tionship, show your gratitude often, and give whatever you can in return. 




Relationships at the secure level validate us and help us to become more comfortable with who 

we are and to discover our gifts and talents. Solid relationships add value to us so that our talent is 

actually enhanced. Our solid friends tell us the truth in a supportive way. They keep us grounded. If 

we start to get off course, they help keep us on track. They encourage us when we’re down and in- 

spire us to go higher. A few solid relationships can make all the difference in where a talented per- 

son ends up in life. 


As you engage in relationships, try to find people with whom you can build solid relationships 

that are mutually beneficial. Here are the signs that a relationship is headed toward that level: 


1. Mutual Enjoyment 


In solid relationships, people spend time together just for the enjoyment of being together. What 

they do is not of significance. For example, my wife, Margaret, and I often run errands together. 

What’s enjoyable about dropping off the dry cleaning, buying groceries, or picking up items at a 

neighborhood shop? Nothing—except spending time with her. 


I think when many of us were kids, we intuitively understood the value of spending time with 

someone special. Do you remember how it felt to sit on the lap of your mother or father when you 

were small? Or how excited you got when a favorite uncle or a grandparent came to visit? Or how it 

felt when you first started dating? Unfortunately the busy- ness and pressures of life often cause us 

to forget what a joy this can be. I’ve always valued time with Margaret. Now that she and I are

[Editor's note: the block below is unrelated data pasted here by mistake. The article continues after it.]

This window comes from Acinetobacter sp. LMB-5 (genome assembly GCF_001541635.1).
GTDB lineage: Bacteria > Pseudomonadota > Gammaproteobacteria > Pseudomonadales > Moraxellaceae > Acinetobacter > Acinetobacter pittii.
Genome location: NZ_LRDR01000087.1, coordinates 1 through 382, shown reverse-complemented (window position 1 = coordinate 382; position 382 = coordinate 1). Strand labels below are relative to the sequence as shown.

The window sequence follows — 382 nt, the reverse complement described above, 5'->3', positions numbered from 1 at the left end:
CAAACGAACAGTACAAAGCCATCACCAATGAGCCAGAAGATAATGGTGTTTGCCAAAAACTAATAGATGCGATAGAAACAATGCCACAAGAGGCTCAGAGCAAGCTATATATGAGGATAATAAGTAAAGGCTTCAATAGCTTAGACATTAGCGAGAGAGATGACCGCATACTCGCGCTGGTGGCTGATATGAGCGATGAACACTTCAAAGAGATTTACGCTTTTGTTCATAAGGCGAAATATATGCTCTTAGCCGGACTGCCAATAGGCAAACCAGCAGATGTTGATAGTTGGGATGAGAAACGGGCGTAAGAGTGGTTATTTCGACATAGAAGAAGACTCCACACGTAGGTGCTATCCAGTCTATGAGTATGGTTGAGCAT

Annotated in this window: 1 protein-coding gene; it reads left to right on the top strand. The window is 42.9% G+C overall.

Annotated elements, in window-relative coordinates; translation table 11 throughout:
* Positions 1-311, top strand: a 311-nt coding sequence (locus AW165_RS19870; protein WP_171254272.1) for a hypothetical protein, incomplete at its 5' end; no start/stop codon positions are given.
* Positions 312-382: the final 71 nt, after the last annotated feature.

grandparents, time with people I love means even more to me. Try not to let the stresses of life 

make you lose track of that. 


When can you spend time this week with someone you are in a solid relationship with? What will 

you do? 


2. Respect 


When you value someone on the front end of a relationship, you earn respect on the back end. And 

that’s foundational to all solid relationships. When do people respect you? When you don’t let 

obstacles or circumstances become more important to you than the relationship. When the pres- 

sure is on and you still treat them with patience and respect. When the relationship is struggling 

and you are willing to work hard to protect and preserve it. That’s when you have proven worthy of 

others’ respect. Respect is almost always built on difficult ground. 


Proverbs, the book of wisdom, teaches about the strength of relationships: 


Friends are scarce (18:24). 

Friends will not jump ship when the going gets rough (17:17). 

Friends will be available for counsel (27:9). 

Friends will speak the truth to you (27:6). 

Friends will sharpen you (27:17). 

Friends will be sensitive to your feelings (26:18–19). 

Friends will stick with you (16:28; 18:24). 


People who respect each other and build a solid relationship enjoy all of these benefits of friend- 



3. Shared Experiences 


Going through a significant experience with another person creates a mutual bond. The experience 

can be positive or negative. Families come together and enjoy reminiscing about vacations they 

took years before (often the more disastrous, the more fondly remembered!). Colleagues build rela- 

tionships as they work together on high pressure projects. 


Soldiers talk about the bond that occurs as they train together and how it only increases if they go 

to war together. We all need others to lean on and to celebrate with. Shared experiences give us 

those opportunities. 


I still remember vividly my father taking me out of school when I was ten years old so that I could 

accompany him on a business trip. At the time, he was a district superintendent in our denomi- 

nation, which meant that he was a pastor and leader to many pastors of local churches in our re- 

gion. Dad and I packed for the trip and traveled from town to town by car. As we rode along, we 

talked. As he met with the various pastors, I watched him encouraging them. It not only created a 

special bond between us, but it modeled the kind of work with people that I would one day be doing 

myself. It is an experience I will treasure until the day I die. 


How will you create an opportunity for a shared experience with your child or someone else you 

invest in? 


4. Trust